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J Clin Virol. 2009 Sep;46(1):29-32. doi: 10.1016/j.jcv.2009.05.018. Epub 2009 Jun 3.

Association of HHV-6 and HHV-7 reactivation with the development of chronic allograft nephropathy.

Author information

1
August Kirchenstein Institute of Microbiology and Virology, Riga Stradins University, Ratsupites St. 5, LV-1067 Riga, Latvia. scapenko@latnet.lv

Abstract

BACKGROUND:

The long-term effect of HHV-6 and HHV-7 infections on chronic allograft nephropathy (CAN) development after renal transplantation is uncertain.

OBJECTIVES:

To determine HHV-6 and HHV-7 reactivation during the post-transplantation period and to evaluate its effect on CAN development in renal transplant patients.

STUDY DESIGN:

Eighty-one renal allograft recipients (28 with CAN, 53 with normal transplant function) were studied to determine the frequency of HHV-6 and HHV-7 reactivation during 36.4+/-7.8 months after renal transplantation using nested PCR. HHV-6 variants were identified using restriction endonuclease analysis. Patients were monitored for the development of CAN.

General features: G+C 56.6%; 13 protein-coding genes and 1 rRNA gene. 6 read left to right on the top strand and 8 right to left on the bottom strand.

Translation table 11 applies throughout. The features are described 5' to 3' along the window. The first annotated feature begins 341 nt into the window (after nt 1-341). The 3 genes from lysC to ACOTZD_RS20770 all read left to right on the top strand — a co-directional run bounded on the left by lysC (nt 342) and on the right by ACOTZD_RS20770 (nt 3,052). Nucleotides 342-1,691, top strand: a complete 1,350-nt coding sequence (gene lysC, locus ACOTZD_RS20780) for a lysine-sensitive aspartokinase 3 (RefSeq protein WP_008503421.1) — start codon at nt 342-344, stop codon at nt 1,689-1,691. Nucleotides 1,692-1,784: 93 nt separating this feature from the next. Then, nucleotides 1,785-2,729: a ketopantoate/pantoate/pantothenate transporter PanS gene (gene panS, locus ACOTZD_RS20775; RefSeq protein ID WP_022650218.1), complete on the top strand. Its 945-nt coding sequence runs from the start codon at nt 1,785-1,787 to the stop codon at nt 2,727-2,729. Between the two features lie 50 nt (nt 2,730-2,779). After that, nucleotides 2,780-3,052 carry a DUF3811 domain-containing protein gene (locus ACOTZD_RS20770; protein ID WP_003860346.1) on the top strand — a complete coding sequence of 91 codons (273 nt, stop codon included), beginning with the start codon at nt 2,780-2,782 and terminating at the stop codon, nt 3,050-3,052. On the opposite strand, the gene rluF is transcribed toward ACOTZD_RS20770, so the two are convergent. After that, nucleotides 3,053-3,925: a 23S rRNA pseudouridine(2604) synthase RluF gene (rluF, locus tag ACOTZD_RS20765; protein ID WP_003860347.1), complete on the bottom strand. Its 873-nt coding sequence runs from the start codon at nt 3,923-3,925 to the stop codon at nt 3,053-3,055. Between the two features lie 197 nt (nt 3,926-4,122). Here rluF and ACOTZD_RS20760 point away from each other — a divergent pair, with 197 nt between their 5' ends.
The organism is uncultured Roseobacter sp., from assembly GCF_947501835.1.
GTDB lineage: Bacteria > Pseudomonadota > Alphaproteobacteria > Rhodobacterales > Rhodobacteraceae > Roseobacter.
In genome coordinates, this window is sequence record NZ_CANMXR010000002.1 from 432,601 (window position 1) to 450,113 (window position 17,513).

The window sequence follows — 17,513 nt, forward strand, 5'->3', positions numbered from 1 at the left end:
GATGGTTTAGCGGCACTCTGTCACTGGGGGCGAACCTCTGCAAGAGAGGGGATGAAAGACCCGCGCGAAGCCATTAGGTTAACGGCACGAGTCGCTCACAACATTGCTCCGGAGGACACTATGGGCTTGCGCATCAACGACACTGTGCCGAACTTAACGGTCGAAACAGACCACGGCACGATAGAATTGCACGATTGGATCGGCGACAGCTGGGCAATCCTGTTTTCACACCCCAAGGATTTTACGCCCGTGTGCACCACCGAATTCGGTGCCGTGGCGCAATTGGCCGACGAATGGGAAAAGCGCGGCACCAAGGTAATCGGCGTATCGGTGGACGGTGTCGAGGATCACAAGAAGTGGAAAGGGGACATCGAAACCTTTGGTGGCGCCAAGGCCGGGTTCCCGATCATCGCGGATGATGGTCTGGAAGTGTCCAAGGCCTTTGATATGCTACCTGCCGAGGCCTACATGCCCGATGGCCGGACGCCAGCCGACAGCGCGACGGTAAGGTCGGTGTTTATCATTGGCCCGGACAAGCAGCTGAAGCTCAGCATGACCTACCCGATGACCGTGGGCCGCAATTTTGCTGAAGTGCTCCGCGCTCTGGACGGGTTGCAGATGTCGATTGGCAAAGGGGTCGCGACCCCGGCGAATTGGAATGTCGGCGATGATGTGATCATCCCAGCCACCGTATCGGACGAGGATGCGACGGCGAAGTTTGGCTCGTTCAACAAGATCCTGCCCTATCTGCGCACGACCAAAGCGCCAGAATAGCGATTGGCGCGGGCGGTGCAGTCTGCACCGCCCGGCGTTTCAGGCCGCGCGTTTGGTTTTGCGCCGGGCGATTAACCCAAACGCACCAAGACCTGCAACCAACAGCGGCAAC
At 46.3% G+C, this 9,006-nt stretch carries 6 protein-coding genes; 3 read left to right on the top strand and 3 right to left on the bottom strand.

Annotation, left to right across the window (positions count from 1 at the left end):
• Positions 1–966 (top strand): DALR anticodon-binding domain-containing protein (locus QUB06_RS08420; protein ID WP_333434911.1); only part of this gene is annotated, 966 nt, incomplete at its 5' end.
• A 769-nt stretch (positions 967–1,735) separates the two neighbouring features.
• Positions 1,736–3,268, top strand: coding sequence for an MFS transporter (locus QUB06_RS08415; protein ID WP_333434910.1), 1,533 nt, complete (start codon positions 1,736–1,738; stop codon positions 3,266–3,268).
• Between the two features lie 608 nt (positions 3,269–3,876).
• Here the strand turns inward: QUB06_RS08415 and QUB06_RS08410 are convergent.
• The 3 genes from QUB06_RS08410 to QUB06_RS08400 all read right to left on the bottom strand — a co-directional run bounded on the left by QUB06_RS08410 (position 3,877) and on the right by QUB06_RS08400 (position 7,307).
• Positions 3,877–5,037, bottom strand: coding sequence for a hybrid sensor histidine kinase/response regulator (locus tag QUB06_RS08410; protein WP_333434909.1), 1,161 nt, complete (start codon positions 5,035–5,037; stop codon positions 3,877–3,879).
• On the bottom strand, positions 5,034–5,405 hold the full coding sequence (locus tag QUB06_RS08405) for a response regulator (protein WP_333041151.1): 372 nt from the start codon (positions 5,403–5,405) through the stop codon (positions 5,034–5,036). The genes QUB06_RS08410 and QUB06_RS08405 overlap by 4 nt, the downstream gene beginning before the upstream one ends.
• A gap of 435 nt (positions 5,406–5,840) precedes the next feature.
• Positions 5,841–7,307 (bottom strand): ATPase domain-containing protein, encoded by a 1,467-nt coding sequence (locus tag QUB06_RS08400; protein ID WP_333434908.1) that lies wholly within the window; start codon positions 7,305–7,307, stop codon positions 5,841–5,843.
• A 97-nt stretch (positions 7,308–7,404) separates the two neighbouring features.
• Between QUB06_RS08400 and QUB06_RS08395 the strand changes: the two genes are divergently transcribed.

RESULTS:

The frequency of HHV-6 and/or HHV-7 plasma DNA was significantly higher in CAN patients (25/28, 89.3%) compared to control patients (15/50, 30.0%, p=0.0001). CAN patients also had an increased incidence of dual active infections (20/25, 80% and 2/15, 13.3%, p=0.007, respectively). In all 34 HHV-6 positive cases, the HHV-6B variant was identified. The presence of HHV-7 DNA in plasma preceded the presence of HHV-6 DNA. Early development of CAN and graft loss was detected only in patients with simultaneous HHV-6 and HHV-7 plasma DNA.

CONCLUSIONS:

Reactivation of HHV-6 and HHV-7 in renal graft recipients is a risk factor for CAN development. The presence of concurrent HHV-6 and HHV-7 DNA in the plasma is an unfavorable prognostic factor.

PMID:
19497784
DOI:
10.1016/j.jcv.2009.05.018
[Indexed for MEDLINE]

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